Aggrieved thereby, the heirs of the said Mangal Prasad Tamoli are in appeal before this Court by special leave. Although the facts are somewhat convoluted, the disposition of this appeal does not require traversing the maze. The learned counsel appearing for the appellant urged only one contention in favour of the appellant and we are satisfied that the appeal must succeed thereupon.

Learned counsel contended that the position in law is that when a mortgage suit is filed prematurely it is not open to the Court to continue with the suit on the ground that the plaintiff has agreed not to take possession before the due date. The suit has to be necessarily dismissed, though it may be open to the plaintiff to bring the suit after the period of the mortgage is over.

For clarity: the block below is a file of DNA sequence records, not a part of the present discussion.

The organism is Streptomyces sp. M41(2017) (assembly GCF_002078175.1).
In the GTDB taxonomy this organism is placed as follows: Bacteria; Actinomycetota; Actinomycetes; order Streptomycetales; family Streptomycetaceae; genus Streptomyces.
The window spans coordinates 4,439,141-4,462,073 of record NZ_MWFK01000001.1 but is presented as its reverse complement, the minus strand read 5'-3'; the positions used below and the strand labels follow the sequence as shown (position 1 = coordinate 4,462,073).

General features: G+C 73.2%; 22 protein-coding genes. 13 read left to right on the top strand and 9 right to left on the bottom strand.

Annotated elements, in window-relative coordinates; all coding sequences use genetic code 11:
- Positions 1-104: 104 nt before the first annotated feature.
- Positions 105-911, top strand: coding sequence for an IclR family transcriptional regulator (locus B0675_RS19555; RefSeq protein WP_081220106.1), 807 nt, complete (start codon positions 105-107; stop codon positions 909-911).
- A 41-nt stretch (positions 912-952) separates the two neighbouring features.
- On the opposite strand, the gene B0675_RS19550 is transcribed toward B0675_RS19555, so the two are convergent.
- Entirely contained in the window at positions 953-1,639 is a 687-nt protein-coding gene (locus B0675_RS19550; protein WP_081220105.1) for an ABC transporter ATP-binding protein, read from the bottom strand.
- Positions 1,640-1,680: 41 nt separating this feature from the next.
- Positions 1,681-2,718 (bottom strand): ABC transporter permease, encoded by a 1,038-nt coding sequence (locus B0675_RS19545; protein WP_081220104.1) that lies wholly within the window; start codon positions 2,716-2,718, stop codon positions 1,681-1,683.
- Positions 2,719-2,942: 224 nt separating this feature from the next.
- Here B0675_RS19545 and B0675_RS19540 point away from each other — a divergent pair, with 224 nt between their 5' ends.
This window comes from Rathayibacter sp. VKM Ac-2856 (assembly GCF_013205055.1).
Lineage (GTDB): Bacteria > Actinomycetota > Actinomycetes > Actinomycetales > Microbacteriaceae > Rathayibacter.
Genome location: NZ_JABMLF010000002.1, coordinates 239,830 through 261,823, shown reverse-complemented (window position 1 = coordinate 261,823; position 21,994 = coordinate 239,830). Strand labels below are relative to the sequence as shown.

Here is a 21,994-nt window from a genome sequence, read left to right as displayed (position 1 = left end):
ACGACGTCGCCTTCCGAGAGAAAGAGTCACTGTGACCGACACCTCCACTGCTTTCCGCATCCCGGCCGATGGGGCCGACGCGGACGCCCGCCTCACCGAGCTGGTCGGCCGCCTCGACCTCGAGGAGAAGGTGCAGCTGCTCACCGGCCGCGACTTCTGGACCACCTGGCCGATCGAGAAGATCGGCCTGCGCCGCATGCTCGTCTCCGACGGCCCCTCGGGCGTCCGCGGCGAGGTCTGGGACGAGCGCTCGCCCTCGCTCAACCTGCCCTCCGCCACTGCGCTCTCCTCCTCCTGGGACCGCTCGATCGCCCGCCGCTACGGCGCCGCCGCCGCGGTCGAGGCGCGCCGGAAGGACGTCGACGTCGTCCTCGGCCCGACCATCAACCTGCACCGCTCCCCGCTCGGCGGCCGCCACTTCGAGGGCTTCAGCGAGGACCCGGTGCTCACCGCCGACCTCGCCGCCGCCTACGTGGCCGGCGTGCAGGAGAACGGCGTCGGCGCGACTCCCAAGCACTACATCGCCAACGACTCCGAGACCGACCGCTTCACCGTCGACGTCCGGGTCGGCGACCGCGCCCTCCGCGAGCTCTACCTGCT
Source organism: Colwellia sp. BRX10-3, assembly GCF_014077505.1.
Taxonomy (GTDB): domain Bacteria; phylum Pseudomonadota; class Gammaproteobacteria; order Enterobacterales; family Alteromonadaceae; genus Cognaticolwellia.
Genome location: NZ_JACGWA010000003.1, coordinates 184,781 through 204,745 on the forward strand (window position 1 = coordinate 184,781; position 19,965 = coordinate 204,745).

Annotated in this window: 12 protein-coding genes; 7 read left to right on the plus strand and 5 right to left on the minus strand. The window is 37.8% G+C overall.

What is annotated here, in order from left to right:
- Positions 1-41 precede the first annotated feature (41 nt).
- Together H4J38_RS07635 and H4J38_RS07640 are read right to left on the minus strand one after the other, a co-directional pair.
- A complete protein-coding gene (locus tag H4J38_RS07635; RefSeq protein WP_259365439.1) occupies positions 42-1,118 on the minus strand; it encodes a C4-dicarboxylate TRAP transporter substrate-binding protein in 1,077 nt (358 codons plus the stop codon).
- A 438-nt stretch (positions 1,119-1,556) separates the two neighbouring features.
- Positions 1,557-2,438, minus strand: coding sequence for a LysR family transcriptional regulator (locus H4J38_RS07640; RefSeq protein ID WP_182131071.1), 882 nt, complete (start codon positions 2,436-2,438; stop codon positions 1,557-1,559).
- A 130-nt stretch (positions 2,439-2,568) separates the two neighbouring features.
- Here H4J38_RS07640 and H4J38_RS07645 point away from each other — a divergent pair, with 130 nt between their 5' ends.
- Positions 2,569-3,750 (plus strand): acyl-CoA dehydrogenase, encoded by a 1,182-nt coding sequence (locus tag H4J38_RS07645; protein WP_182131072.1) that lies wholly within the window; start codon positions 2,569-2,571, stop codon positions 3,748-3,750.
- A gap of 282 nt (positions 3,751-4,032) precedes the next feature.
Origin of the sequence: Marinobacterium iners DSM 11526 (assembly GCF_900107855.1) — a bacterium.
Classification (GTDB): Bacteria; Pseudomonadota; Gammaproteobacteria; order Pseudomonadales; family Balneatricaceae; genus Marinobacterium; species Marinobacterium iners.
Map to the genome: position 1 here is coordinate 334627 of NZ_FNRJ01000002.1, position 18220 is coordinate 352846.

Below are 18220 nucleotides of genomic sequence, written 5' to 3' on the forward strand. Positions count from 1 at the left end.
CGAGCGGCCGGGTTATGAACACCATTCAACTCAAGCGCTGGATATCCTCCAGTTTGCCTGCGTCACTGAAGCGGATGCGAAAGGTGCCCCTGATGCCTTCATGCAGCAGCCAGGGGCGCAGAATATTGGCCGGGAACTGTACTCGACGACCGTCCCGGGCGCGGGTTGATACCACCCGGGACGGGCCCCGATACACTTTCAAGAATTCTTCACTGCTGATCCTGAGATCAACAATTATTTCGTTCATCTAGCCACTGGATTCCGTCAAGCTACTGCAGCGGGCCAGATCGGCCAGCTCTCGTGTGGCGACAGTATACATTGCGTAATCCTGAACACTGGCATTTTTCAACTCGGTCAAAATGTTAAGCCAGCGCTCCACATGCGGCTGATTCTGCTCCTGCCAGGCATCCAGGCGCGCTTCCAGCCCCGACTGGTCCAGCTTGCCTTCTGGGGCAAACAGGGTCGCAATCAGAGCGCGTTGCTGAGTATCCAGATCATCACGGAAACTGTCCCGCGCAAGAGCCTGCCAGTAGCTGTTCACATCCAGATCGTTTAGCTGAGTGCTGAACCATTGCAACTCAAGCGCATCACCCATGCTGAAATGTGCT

The learned counsel invited our attention to the order of the High Court dated 18.2.1966 in second appeal No.3033/58 and contended that this order is wholly erroneous. Though the said order was not challenged in the year 1966, the appellants were entitled to canvas the correctness of the said order in the present appeal. We shall presently examine these contentions.